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Have We Found The Next Leonard Cohen In Tamino?

17 October 2018 | 5:21 pm | Anthony Carew

Tamino speaks to Anthony Carew about the nature of songwriting, dramatic life changes and celebrating the life and music of his late grandfather.

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Tamino openly calls himself a singer-songwriter. And, in conversation, the 21-year-old — born Tamino-Amir Fouad — references a host of classic singer-songwriters that’ve served as inspirations in his life: John Lennon, Bob Dylan, Tom Waits, Leonard Cohen.

“Leonard Cohen used to say, ‘If I knew where songs came from, I’d go there more often,’” Fouad says. “It’s a really good quote, something a lot of songwriters would feel. When I write songs, I cannot really force anything out of the song that isn’t naturally there.”

"I was already hooked on the songwriting. From thereon, it meant everything to me.”

Songwriting came early for him. Growing up in Antwerp — where he was born to an Egyptian father and Belgian mother — Tamino was the kind of kid who loved theatre and his classical piano study. “I really wasn’t into sports, I was into spending time by myself, writing stories,” admits Fouad.

When adolescence came, he grew out of the fantasy world he’d spent his time in as a kid, and at 14, writing stories turned into writing songs. “My first song was this real shitty song, it was just for a girl, about how amazing she was, or something,” Fouad recalls. Did she like this song? Was it a success? “No, no, no, no, no. Not at all. Thank god. It didn’t matter that she didn’t like it, because from the moment I wrote a song, I was already hooked on the songwriting. From thereon, it meant everything to me.”


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“When you’re a teenager,” he continues, “you realise that life makes no sense. Songwriting is a way of giving sense to things. You work really hard to create something, you’re making this thing that comes from nowhere, only out of your own passion.”

At first, Fouad played in Antwerp in teenage punk bands, but when he moved to Holland to study music at 17, all those outfits fell apart. He was on his own. “I spent a lot of time by myself in Amsterdam,” he recounts. “Just in my room, writing songs. It felt very natural to just start performing these songs by myself, under my own name.”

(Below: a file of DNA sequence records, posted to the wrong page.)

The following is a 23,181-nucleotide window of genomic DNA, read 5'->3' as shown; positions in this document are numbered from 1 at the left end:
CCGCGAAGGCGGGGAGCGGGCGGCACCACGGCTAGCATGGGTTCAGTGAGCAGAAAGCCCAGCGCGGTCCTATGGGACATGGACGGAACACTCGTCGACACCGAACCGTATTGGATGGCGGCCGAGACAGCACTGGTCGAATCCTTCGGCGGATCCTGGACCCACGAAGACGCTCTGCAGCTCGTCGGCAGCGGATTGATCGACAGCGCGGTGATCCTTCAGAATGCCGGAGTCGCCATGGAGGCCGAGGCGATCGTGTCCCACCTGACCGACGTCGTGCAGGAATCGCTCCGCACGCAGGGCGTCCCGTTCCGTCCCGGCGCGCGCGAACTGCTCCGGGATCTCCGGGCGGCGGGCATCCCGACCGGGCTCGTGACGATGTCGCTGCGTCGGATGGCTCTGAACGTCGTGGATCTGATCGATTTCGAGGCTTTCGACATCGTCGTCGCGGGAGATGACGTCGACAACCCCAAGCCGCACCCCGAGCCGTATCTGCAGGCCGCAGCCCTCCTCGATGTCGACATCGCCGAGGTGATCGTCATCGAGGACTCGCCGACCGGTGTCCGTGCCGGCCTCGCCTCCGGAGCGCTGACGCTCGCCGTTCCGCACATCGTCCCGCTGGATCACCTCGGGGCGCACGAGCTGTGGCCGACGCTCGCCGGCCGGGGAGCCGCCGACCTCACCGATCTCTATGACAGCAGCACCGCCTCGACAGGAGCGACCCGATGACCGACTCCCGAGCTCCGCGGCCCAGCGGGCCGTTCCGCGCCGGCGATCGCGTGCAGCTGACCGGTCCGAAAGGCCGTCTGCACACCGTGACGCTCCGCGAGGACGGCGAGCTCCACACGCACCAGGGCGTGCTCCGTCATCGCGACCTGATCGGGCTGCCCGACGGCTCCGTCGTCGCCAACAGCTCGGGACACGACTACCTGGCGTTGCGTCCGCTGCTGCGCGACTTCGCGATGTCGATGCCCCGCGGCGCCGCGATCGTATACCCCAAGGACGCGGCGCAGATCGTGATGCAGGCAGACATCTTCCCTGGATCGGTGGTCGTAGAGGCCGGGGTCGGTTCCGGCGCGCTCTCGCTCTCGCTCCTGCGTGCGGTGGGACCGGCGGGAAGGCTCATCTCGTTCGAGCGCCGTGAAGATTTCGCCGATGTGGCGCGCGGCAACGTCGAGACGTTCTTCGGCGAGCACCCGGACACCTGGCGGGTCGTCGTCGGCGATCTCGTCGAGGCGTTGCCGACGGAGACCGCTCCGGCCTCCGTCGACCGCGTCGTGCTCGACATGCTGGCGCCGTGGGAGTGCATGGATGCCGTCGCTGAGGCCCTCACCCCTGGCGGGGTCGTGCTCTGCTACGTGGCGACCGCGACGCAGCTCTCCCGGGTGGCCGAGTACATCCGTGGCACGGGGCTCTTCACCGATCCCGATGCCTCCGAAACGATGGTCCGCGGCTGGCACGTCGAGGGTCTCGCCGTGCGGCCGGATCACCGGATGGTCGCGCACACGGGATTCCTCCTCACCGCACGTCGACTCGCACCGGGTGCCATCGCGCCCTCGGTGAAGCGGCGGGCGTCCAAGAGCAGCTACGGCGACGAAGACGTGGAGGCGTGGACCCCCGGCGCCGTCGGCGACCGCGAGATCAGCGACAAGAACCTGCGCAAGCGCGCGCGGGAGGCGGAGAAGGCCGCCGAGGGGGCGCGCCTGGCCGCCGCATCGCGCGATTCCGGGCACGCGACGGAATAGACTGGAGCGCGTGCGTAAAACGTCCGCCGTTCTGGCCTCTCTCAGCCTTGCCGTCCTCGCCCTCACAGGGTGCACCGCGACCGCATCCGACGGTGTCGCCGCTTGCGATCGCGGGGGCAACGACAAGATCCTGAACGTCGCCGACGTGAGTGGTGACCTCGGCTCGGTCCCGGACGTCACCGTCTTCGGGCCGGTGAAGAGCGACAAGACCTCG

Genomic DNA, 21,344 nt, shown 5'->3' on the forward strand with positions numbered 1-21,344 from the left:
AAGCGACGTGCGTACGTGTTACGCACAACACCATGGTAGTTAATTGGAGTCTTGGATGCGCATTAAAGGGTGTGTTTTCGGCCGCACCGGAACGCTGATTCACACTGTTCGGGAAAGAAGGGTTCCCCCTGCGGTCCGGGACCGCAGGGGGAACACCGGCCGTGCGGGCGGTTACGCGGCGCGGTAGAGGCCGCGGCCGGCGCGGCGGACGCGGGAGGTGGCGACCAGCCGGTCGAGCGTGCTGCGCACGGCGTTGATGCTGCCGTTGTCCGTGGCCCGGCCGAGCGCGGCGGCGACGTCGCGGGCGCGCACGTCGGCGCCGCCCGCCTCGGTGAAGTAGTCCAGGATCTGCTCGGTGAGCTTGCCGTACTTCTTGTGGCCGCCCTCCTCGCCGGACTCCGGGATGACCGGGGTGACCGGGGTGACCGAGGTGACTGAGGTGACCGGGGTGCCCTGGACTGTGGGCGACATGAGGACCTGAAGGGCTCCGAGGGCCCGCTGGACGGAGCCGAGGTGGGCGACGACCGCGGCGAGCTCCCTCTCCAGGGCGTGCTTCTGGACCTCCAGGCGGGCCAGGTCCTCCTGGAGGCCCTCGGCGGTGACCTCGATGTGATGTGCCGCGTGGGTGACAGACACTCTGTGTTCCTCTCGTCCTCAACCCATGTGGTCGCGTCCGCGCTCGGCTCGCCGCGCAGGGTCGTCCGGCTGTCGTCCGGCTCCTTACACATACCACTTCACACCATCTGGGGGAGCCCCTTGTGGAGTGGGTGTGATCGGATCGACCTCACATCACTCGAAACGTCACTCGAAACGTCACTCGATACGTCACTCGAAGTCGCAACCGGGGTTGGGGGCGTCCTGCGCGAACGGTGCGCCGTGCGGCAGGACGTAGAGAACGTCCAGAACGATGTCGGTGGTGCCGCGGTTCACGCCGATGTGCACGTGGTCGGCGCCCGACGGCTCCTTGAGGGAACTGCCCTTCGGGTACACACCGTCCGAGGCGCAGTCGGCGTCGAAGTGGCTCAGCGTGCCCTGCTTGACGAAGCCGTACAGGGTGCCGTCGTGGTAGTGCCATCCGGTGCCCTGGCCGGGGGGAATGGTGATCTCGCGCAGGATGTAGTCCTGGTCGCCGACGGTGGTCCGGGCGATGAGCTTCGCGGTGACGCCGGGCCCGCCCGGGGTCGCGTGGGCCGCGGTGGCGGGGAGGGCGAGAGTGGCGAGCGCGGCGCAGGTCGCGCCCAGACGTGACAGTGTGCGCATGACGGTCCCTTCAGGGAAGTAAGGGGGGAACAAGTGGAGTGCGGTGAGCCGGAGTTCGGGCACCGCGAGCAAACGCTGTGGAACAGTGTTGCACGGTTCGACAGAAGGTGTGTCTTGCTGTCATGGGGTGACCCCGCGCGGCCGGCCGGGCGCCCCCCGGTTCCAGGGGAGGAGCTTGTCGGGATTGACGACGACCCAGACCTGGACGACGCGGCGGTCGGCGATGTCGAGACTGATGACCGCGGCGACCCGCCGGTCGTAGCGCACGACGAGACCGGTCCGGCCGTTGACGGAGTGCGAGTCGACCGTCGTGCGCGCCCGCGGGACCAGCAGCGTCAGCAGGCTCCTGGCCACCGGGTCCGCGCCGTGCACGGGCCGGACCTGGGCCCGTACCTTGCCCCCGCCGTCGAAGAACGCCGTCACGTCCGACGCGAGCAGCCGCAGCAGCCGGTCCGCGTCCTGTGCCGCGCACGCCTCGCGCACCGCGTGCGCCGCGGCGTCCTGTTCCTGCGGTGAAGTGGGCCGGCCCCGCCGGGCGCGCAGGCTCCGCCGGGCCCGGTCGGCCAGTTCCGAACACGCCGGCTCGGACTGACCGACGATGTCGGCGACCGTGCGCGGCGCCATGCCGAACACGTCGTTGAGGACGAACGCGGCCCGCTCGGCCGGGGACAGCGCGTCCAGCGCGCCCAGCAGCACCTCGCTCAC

From there, things happened quickly. At just 20, Fouad’s debut EP, Habibi, was released, with Colin Greenwood of Radiohead, no less, playing bass on the track Indigo Night. The songs were grand and dramatic, with Fouad’s keening voice and classic singer-songwriter chops earning constant comparisons to Cohen and someone who famously covered him, Jeff Buckley (Fouad’s great, Chalamet-esque hair is an added bonus). Lots of the songs on Habibi have made it onto the debut Tamino LP, Amir. Its release will be followed by endless tours, with plans to come to Australia in 2019 afoot, Fouad’s life a whirlwind.

Pic: Tamino and Colin Greenwood

“I’m only 21 years old, so I’m experiencing all these things for the first time,” Fouad marvels. “Love for the first time. I’m having this crazy career for the first time, I’m seeing the world for the first time. My life is changing so drastically, so fast.”

Amir finds Fouad working with Nagham Zikrayat, an Arabic orchestra based in Brussels, made up of musicians — many of them refugees — from the Middle East. This collective first got in touch with Fouad when they were planning a night performing the songs of his late grandfather, the great Egyptian singer Moharam Fouad. “They wanted me to sing,” Fouad says, “but I didn’t really think it was appropriate for me to do that, because I don’t speak Arabic, so I would have to learn the songs phonetically. So, instead, I asked if they could play on my album. And they said yes.”

Having Nagham Zikrayat play on Amir both emphasises the Arabic influence on Tamino’s music, whilst making the songs sound large. “An Arabic orchestra is more focused on melody and rhythm than on harmony, so I really wanted to have this orchestra play along with the melody I was singing. All playing one melody, it just makes it so big,” Fouad says. “I really wanted [the album] to sound really big, to sound grand and majestic and proud. I feel like with a lot of singer-songwriters when you listen to their music you kind of envision them sitting alone in their room with a broken guitar, being sad all day. I really didn’t want that.”